‘Make in India’: Indian Customs Duties Raised in Bid to Promote Local Med Device Manufacturing
The Indian government has raised custom duties of medical devices for surgical, dental and veterinary use as part of a government push to encourage local manufacturing. The new policy may have a more positive effect on local device makers than the negative impact it is likely to have on multinationals operating in the country.
The Indian government raised the rate of basic customs duty on certain devices from 5 percent to 7.5 percent. It also eliminated exemptions from special additional custom duties (SAD) on these devices.
“The increase in basic customs duty is not a big increase though it will impact foreign companies in India,” Rana Mehta, PricewaterhouseCoopers partner and healthcare leader in India, told Medical Device Daily. “Foreign companies may have to renegotiate their contracts with the hospitals or absorb the cost increase and have lower margins.”
The move is part of the recommendations put forward by a government task force created to examine the domestic medical devices sector and look for ways to promote domestic manufacturing. All this is part of a Make in India campaign launched by the government of Prime Minister Narendra Modi.
“The effect of this duty increase is immediate but the impact on the medical device market is likely to be seen in two to three years time,” said Mehta.
The government also reduced the basic customs along with a full exemption from SAD on raw materials, parts and accessories for manufacture of medical devices to boost domestic manufacturing.
“For Indian manufacturers, this is a good sign because the government has also reduced the customs duty on raw materials needed for manufacturing from 5 percent to 2.5 percent,” said Mehta. “It will not dramatically change the current landscape in India, but will have an impact on the prices and profitability of the companies.”
India mainly imports medical devices from the U.S., Germany, Japan and China.
“Around 75 percent of India’s medical devices needs are met through imports,” said Mehta. “The government of India is looking to reduce this import dependence and encourage domestic manufacture of medical devices under the Make in India plan.”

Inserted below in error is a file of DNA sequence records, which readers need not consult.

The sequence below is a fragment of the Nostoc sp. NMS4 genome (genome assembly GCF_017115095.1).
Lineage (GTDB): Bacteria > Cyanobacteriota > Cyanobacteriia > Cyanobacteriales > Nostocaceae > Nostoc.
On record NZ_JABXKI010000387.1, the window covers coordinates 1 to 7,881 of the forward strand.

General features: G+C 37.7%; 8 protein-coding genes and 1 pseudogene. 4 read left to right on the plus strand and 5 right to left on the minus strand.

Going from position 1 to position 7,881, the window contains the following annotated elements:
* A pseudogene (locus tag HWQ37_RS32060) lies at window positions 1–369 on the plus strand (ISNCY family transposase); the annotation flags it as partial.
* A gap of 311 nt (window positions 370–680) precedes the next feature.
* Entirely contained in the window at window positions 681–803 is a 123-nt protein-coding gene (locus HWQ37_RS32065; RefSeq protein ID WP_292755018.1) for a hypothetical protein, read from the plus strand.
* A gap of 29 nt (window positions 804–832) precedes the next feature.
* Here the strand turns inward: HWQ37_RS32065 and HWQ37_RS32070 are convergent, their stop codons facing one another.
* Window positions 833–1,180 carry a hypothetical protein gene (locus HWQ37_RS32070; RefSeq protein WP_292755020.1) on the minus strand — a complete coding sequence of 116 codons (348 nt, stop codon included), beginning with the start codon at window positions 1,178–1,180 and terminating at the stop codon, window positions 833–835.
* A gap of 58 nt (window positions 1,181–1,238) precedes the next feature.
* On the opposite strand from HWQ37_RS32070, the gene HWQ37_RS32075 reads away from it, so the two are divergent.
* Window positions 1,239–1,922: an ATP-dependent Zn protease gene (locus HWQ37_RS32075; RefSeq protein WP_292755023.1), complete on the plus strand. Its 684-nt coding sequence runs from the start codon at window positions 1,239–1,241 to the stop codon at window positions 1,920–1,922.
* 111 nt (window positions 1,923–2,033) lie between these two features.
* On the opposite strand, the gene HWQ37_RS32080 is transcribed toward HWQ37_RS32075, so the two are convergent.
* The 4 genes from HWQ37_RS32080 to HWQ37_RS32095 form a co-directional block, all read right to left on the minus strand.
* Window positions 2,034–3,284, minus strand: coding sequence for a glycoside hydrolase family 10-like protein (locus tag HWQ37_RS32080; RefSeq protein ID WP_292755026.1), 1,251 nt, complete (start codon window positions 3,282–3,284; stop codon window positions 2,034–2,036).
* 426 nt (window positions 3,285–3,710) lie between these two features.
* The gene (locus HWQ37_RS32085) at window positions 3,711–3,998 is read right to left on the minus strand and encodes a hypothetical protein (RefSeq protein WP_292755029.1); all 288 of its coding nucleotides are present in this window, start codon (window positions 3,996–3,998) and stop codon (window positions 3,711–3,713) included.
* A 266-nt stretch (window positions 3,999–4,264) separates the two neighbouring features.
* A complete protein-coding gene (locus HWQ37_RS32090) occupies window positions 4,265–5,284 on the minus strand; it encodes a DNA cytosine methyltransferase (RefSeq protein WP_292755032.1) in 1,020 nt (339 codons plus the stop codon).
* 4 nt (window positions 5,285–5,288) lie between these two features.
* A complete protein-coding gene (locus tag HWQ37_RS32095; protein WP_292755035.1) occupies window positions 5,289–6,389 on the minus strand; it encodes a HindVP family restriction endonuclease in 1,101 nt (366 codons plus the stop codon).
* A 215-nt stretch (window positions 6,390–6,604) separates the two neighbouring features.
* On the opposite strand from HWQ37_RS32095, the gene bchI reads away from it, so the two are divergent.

MAKE IN INDIA ENCOURAGES DOMESTIC MANUFACTURING
Modi launched the Make in India campaign in September 2014 to boost manufacturing in the country by both international and local companies. The plan not only emphasizes local manufacturing but also aims to offer better access for foreign direct investment in key manufacturing sectors including biotech, pharmaceuticals, wellness, electronic systems, chemicals, IT, automobile and others.
Foreign direct investment is 100 percent allowed for the medical device sector under the Smart City plan that aims to create industrial corridors between India’s big metropolitan cities.
“The main purpose of the Make in India plan is to encourage domestic manufacturing,” said Mehta. “However, many companies are also customizing their products for the Indian market by performing research and development locally.”
“These changes are expected to provide impetuous to the domestic medical devices sector, support the Make in India campaign of the government and generate employment,” said the Central Board of Excise and Customs in an announcement. “The concessional basic customs duty on hospital equipment for use in hospitals run by central or state government or registered societies and specified assistive devices, rehabilitation aids and other goods for disabled will, however, continue.”
BMI Research forecasts that the Indian medical device market will grow to Rs310 billion ($4.6 billion) in 2019. Manufacturing will be a key driver of economic growth boosted by the Make In India campaign, which will help to offset the sluggish growth footprints of the agricultural and construction sectors.
“However, market growth will be a long way off the dynamic growth rates achieved up until 2012, reflecting an increasingly competitive operating environment and expanding market share for lower cost domestically produced products in some sectors,” noted in BMI’s 2016 India medical device forecast report.